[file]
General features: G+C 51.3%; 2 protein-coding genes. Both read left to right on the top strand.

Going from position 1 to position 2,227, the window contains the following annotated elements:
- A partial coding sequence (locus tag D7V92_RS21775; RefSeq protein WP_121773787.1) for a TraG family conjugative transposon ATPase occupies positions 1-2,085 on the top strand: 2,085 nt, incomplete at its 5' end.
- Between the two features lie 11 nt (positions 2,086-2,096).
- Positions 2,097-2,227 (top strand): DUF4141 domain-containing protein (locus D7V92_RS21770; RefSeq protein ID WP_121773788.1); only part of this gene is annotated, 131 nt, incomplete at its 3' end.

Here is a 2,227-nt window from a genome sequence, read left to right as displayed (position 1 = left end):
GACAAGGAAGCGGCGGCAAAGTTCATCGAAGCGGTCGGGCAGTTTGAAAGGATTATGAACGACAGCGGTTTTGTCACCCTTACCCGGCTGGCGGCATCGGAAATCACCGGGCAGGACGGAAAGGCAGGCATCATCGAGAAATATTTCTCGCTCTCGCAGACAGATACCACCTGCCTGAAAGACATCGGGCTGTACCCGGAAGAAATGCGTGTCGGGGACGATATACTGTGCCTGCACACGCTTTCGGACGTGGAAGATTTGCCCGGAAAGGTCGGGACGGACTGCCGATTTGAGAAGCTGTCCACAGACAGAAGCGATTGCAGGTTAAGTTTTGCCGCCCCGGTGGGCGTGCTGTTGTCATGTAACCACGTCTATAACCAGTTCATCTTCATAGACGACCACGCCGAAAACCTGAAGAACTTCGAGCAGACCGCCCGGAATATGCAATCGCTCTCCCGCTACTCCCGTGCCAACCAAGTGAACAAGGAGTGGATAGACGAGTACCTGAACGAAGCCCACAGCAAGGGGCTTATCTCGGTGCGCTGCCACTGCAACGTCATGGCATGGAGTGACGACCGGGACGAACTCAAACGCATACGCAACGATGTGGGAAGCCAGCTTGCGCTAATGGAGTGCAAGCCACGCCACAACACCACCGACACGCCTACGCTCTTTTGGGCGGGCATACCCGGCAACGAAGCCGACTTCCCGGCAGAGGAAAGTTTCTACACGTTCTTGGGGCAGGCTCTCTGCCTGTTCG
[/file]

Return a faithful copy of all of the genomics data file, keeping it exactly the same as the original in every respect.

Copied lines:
General features: G+C 51.3%; 2 protein-coding genes. Both read left to right on the top strand.

Going from position 1 to position 2,227, the window contains the following annotated elements:
- A partial coding sequence (locus tag D7V92_RS21775; RefSeq protein WP_121773787.1) for a TraG family conjugative transposon ATPase occupies positions 1-2,085 on the top strand: 2,085 nt, incomplete at its 5' end.
- Between the two features lie 11 nt (positions 2,086-2,096).
- Positions 2,097-2,227 (top strand): DUF4141 domain-containing protein (locus D7V92_RS21770; RefSeq protein ID WP_121773788.1); only part of this gene is annotated, 131 nt, incomplete at its 3' end.

Here is a 2,227-nt window from a genome sequence, read left to right as displayed (position 1 = left end):
GACAAGGAAGCGGCGGCAAAGTTCATCGAAGCGGTCGGGCAGTTTGAAAGGATTATGAACGACAGCGGTTTTGTCACCCTTACCCGGCTGGCGGCATCGGAAATCACCGGGCAGGACGGAAAGGCAGGCATCATCGAGAAATATTTCTCGCTCTCGCAGACAGATACCACCTGCCTGAAAGACATCGGGCTGTACCCGGAAGAAATGCGTGTCGGGGACGATATACTGTGCCTGCACACGCTTTCGGACGTGGAAGATTTGCCCGGAAAGGTCGGGACGGACTGCCGATTTGAGAAGCTGTCCACAGACAGAAGCGATTGCAGGTTAAGTTTTGCCGCCCCGGTGGGCGTGCTGTTGTCATGTAACCACGTCTATAACCAGTTCATCTTCATAGACGACCACGCCGAAAACCTGAAGAACTTCGAGCAGACCGCCCGGAATATGCAATCGCTCTCCCGCTACTCCCGTGCCAACCAAGTGAACAAGGAGTGGATAGACGAGTACCTGAACGAAGCCCACAGCAAGGGGCTTATCTCGGTGCGCTGCCACTGCAACGTCATGGCATGGAGTGACGACCGGGACGAACTCAAACGCATACGCAACGATGTGGGAAGCCAGCTTGCGCTAATGGAGTGCAAGCCACGCCACAACACCACCGACACGCCTACGCTCTTTTGGGCGGGCATACCCGGCAACGAAGCCGACTTCCCGGCAGAGGAAAGTTTCTACACGTTCTTGGGGCAGGCTCTCTGCCTGTTCG